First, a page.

Tuesday, October 21, 2008

Starbucks Salted Caramel Hot Chocolate Is Tasty.

We had our first road trip today, to the pediatrician's, where Ian checked out great, and we got some advice for tuning our breastfeeding strategy. Ian complains up a storm when being put in the chair, but is totally quiet when being carried around and during the entire drive. On the way back we treated ourselves to drinks at Starbucks, and Ian remained calm and/or disinterested as we brought him in while we ordered. No one managed to hock phlegm or aspirate other vital fluids while we were in the shop, so we hope there'll be no lasting damage.

So, what have we learned over these first five days, and two days home? Here's a partial list:
  • Sleep has been relatively managable since we got home. We're still operating on less than normal - particularly Kim - but aside from occasionally slumping solemnly and silently over Ian, trying to hold our arms in the few positions that work for finger-feeding and syringe-suspending, things remain fairly under control.
  • That said, when relatively sleep deprived, apparently math skills are the first thing to go out the window. Both Kim and I have spent upwards of fifteen seconds attempting to do such complex calculations as subtracting and adding single digits.
  • It seems totally possible that when we try to move Ian towards more proper breastfeeding, then this delicate balance of sleeping-just-enough-to-stay-sane-but-arithmetically-impaired will collapse. So, um, we have that to look forward to.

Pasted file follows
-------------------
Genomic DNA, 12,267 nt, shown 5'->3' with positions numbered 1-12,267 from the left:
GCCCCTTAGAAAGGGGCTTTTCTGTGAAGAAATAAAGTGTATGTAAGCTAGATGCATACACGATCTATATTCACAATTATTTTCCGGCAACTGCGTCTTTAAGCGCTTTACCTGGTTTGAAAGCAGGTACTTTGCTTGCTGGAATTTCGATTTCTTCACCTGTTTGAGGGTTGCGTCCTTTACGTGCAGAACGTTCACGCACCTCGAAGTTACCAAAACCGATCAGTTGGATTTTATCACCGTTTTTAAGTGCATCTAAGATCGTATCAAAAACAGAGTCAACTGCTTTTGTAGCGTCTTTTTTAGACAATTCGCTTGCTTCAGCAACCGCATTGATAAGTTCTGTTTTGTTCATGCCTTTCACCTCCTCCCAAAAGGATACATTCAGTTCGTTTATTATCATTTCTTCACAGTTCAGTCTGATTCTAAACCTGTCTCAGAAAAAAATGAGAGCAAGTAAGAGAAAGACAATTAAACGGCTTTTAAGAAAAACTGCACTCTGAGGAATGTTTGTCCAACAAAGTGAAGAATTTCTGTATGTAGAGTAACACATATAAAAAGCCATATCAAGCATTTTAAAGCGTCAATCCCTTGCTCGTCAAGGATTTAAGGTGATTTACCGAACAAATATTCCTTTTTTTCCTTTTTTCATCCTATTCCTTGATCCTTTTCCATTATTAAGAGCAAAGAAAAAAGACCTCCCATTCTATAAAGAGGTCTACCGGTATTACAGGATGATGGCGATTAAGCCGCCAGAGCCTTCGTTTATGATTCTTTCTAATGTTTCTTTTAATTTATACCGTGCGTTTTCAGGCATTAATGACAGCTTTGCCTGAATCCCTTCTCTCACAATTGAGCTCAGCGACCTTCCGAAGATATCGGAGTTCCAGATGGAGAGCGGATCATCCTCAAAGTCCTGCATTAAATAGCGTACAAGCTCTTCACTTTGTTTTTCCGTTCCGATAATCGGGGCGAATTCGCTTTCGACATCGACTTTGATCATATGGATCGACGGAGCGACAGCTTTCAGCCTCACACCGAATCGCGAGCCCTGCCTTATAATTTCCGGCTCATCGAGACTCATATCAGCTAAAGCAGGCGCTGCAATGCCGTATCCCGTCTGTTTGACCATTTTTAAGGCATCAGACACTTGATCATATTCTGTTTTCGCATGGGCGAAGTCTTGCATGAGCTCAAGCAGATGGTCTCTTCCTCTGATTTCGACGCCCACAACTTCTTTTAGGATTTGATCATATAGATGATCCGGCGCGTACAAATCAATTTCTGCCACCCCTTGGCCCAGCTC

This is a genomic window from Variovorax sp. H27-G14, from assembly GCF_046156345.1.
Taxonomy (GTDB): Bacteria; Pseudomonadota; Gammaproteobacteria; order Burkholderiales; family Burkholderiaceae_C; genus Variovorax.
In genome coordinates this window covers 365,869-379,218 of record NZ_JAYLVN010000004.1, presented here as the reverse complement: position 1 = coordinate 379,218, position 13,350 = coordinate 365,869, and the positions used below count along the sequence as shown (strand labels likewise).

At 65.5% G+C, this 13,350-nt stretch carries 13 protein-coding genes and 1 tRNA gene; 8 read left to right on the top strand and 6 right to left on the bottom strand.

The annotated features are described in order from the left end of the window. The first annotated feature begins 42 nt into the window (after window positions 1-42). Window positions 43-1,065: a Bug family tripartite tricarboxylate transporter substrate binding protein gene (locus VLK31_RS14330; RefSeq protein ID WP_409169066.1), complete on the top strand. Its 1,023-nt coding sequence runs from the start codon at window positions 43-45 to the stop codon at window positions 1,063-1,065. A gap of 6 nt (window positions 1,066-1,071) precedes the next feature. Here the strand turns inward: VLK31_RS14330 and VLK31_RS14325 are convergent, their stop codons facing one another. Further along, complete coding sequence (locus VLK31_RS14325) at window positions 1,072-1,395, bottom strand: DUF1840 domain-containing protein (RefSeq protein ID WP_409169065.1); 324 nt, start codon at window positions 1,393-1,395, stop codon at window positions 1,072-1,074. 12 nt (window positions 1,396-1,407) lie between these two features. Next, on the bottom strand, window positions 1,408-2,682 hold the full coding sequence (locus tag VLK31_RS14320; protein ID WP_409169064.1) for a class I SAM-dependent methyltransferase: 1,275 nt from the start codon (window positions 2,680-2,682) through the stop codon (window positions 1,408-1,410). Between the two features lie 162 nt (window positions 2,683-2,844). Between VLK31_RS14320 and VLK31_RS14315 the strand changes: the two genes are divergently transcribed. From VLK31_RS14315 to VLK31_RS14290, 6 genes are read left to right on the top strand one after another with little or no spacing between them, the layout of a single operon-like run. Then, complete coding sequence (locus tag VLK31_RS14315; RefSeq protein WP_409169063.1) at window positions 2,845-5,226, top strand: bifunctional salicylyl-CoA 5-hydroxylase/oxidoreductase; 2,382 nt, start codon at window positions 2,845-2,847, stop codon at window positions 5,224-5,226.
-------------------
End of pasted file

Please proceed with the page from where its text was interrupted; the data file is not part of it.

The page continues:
• So far, Kim and I are both maintaining legitimate efforts at personal hygiene. That's nice.
  • Where the hell did I learn to do diapers well, and relatively quickly? That makes no sense. (Maybe it was all those childhood years learning to operate Transformers toys without breaking them?)
  • I went twenty-seven whole hours -- in a row -- without getting peed on in mid-diaper change. It was so cute that I thought I'd last longer than that.
  • I'm not surprised that I got over the whole "pee and poo are gross" concept, since all evidence suggests that every new dad ends up being alarming comfy with being up to their (and/or their baby's) armpits in the stuff. But I am pleasantly surprised at how it happened. From the first diaper change, I didn't have even a moment to react for myself; my first impulse was to "get this stuff off of my child so he will be clean and happy and preferably not urinating-comepetitively-for-distance." The complete replacement of personal reaction with concern for Ian feels pretty cool.
  • What's maybe strangest is how, overall, it doesn't feel like "everything's changed." Ian has slotted into our home lives in a way that feels alarmingly normal, naturally and comfortably taking top priorities in my life, but not completely eliminating my ability to take care of minor duties around the house. I won't speak for Kim here, since she's definitely doing the heavier lifting overall, and I have a knack for being oblivious to some of the more challenging aspects of my days. And I also know that things will get harder as we go forward: there's a really great safety net provided by family and friends right now, and I won't have to try balancing work and home-with-baby for nearly another week. But right now it feels totally natural to be websurfing and typing with a baby on my lap. (Our cat Tasha doesn't consider it so damned normal, but she's coping okay.)


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